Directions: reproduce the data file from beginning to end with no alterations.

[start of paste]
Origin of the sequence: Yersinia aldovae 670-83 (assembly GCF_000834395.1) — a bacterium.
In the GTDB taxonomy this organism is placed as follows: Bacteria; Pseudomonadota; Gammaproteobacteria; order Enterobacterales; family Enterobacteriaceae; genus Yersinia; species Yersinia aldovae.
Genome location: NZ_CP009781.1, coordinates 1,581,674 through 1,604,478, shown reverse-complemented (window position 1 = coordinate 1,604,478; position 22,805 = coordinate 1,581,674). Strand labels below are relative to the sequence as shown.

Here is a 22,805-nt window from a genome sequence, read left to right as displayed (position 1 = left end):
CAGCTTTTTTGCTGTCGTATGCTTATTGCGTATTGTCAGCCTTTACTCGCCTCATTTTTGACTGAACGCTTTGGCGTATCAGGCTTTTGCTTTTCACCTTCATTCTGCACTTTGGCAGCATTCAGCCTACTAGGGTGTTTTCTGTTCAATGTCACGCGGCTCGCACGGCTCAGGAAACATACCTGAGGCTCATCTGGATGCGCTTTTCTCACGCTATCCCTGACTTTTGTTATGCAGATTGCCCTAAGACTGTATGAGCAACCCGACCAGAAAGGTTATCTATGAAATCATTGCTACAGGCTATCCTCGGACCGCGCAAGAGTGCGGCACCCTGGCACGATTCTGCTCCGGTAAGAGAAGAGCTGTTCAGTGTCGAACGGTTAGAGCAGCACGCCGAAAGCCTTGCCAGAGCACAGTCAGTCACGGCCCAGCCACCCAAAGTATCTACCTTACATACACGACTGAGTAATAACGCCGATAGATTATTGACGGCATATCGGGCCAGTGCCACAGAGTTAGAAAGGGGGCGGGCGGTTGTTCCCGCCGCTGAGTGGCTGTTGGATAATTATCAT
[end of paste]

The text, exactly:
Origin of the sequence: Yersinia aldovae 670-83 (assembly GCF_000834395.1) — a bacterium.
In the GTDB taxonomy this organism is placed as follows: Bacteria; Pseudomonadota; Gammaproteobacteria; order Enterobacterales; family Enterobacteriaceae; genus Yersinia; species Yersinia aldovae.
Genome location: NZ_CP009781.1, coordinates 1,581,674 through 1,604,478, shown reverse-complemented (window position 1 = coordinate 1,604,478; position 22,805 = coordinate 1,581,674). Strand labels below are relative to the sequence as shown.

Here is a 22,805-nt window from a genome sequence, read left to right as displayed (position 1 = left end):
CAGCTTTTTTGCTGTCGTATGCTTATTGCGTATTGTCAGCCTTTACTCGCCTCATTTTTGACTGAACGCTTTGGCGTATCAGGCTTTTGCTTTTCACCTTCATTCTGCACTTTGGCAGCATTCAGCCTACTAGGGTGTTTTCTGTTCAATGTCACGCGGCTCGCACGGCTCAGGAAACATACCTGAGGCTCATCTGGATGCGCTTTTCTCACGCTATCCCTGACTTTTGTTATGCAGATTGCCCTAAGACTGTATGAGCAACCCGACCAGAAAGGTTATCTATGAAATCATTGCTACAGGCTATCCTCGGACCGCGCAAGAGTGCGGCACCCTGGCACGATTCTGCTCCGGTAAGAGAAGAGCTGTTCAGTGTCGAACGGTTAGAGCAGCACGCCGAAAGCCTTGCCAGAGCACAGTCAGTCACGGCCCAGCCACCCAAAGTATCTACCTTACATACACGACTGAGTAATAACGCCGATAGATTATTGACGGCATATCGGGCCAGTGCCACAGAGTTAGAAAGGGGGCGGGCGGTTGTTCCCGCCGCTGAGTGGCTGTTGGATAATTATCAT